But a bit of space in the day gives a bit more time to reflect on our previous day at Tunasan and the girls home in Laguna.

For now I wanted to reflect on another story from the Tunasan Centre

“The Voice”

I don’t know about you but I’m a fan of the Voice. There were some memorable performances this year, but at the Tunasan Centre we heard from two girls who would have had four turns from the judges.  Their song was part of a wonderful presentation of a music and dance. I could write about any of the performances : the amazing dance to the song Potters Hand for example. But I’m going to focus on a song performed by two girls, Emmaline and Charity, who are 11 and 9.

What is it that music does to us? The song was in Tagalog so I didn’t understand a word. But I found myself moved in my spirit. After the girls had finished, Roel the leader at Tunasan explained that it was a song about a mother’s love for her children and their love for her. I didn’t give that too much more thought.

At lunchtime, I had a photo taken of the girls with Ate Sol and she explained the back story to the song. This cut right through me. The girls had sung it at their mother’s funeral in 2013. This song felt like a form of healing for them. A way of pouring out their love for their Mum.

So often, we can feel like we’re not “doing stuff” on a trip. But just being in the audience for Emmaline and Charity was  “doing stuff”, being part of their long term healing.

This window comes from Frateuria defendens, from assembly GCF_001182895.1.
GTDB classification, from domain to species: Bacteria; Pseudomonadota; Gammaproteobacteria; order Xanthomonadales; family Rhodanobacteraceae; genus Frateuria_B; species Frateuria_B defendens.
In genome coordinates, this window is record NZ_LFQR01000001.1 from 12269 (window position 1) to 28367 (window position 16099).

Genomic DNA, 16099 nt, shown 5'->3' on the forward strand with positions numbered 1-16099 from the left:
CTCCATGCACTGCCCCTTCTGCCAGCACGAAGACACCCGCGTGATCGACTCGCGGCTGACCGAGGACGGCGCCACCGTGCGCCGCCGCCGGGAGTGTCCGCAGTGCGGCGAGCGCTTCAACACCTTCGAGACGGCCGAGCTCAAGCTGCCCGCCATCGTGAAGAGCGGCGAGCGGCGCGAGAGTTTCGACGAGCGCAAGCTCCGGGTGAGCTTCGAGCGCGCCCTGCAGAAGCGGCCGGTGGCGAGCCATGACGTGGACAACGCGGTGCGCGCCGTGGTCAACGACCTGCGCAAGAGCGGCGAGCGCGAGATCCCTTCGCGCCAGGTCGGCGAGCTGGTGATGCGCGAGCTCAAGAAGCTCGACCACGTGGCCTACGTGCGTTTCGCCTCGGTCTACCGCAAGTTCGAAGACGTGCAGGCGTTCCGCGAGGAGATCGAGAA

Emmaline was wearing a bandana round her hand. She unwound it for me revealing quite a nasty burns wound. She had picked it up at home when the electricity shorted….another little insight into life for street families.

Do pray for Emmaline and Charity to progress in their schooling, and please continue to pray for Roel and his team as they lead the work at Tunasan.

Andrew

Tunasan Drop in Centre

Tunasan is Kanlungan’s community drop in centre in a southern district Manila.   The centre offers a wide range of education and healthcare to the poor in that community.

In recent years the outreach teams from Tunasan have worked hard to seek out isolated slum communities which have been forgotten by the outside world.   Offering feeding programmes and healthcare and working to improve the impoverished conditions of these communities th teams are bringing light and hope into some of the worst, forgotten, corners of Manila.

Yesterday some of the Streetlight Team visited Sitio Lubog, which translates from Togalog as ‘the suken city’ to see, first hand, how direct action from the Kanlungan teams is changing lives.

 

Andrew writes:

Sunken City
Last year I went to the ‘sunken city’ of Kekova whilst on holiday in Turkey.  We visited it on flat bottomed boats and dived down to see the  old ruins. It was an idyllic day in the hot Turkish sun.

Yesterday I was also in the hot sun visiting another ‘sunken city’ (Sitio Lubog as it is known in Tagalog) which is served by the Kanlungan Tunasan team. This is definitely not on the tourist trail in the Philippines. In fact, Sitio Lubog is an improvised shanty community of 45 families who make their living as tricycle  drivers and street vendors.